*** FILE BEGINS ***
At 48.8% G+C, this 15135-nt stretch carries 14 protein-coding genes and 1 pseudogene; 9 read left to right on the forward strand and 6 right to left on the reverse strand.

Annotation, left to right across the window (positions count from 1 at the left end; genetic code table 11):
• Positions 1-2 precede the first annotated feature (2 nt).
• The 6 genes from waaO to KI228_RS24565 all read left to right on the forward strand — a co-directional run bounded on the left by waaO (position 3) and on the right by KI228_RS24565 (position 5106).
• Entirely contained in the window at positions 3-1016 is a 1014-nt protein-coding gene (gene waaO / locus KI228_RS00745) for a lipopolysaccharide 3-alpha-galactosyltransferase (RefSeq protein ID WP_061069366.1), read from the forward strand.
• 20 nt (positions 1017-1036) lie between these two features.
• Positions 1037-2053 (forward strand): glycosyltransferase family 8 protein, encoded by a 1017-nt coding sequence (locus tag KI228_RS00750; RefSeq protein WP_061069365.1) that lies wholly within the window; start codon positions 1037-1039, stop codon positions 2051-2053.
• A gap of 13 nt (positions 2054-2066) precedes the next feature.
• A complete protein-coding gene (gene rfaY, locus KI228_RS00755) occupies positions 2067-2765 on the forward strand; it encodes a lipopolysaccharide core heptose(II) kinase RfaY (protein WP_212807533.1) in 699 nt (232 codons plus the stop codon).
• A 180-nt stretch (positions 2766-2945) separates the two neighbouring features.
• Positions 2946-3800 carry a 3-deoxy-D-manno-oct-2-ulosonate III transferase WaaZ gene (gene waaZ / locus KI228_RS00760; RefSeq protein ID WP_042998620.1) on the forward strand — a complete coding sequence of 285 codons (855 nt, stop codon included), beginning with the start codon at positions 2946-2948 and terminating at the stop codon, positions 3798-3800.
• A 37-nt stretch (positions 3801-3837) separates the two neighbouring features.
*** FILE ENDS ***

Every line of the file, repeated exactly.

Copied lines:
At 48.8% G+C, this 15135-nt stretch carries 14 protein-coding genes and 1 pseudogene; 9 read left to right on the forward strand and 6 right to left on the reverse strand.

Annotation, left to right across the window (positions count from 1 at the left end; genetic code table 11):
• Positions 1-2 precede the first annotated feature (2 nt).
• The 6 genes from waaO to KI228_RS24565 all read left to right on the forward strand — a co-directional run bounded on the left by waaO (position 3) and on the right by KI228_RS24565 (position 5106).
• Entirely contained in the window at positions 3-1016 is a 1014-nt protein-coding gene (gene waaO / locus KI228_RS00745) for a lipopolysaccharide 3-alpha-galactosyltransferase (RefSeq protein ID WP_061069366.1), read from the forward strand.
• 20 nt (positions 1017-1036) lie between these two features.
• Positions 1037-2053 (forward strand): glycosyltransferase family 8 protein, encoded by a 1017-nt coding sequence (locus tag KI228_RS00750; RefSeq protein WP_061069365.1) that lies wholly within the window; start codon positions 1037-1039, stop codon positions 2051-2053.
• A gap of 13 nt (positions 2054-2066) precedes the next feature.
• A complete protein-coding gene (gene rfaY, locus KI228_RS00755) occupies positions 2067-2765 on the forward strand; it encodes a lipopolysaccharide core heptose(II) kinase RfaY (protein WP_212807533.1) in 699 nt (232 codons plus the stop codon).
• A 180-nt stretch (positions 2766-2945) separates the two neighbouring features.
• Positions 2946-3800 carry a 3-deoxy-D-manno-oct-2-ulosonate III transferase WaaZ gene (gene waaZ / locus KI228_RS00760; RefSeq protein ID WP_042998620.1) on the forward strand — a complete coding sequence of 285 codons (855 nt, stop codon included), beginning with the start codon at positions 2946-2948 and terminating at the stop codon, positions 3798-3800.
• A 37-nt stretch (positions 3801-3837) separates the two neighbouring features.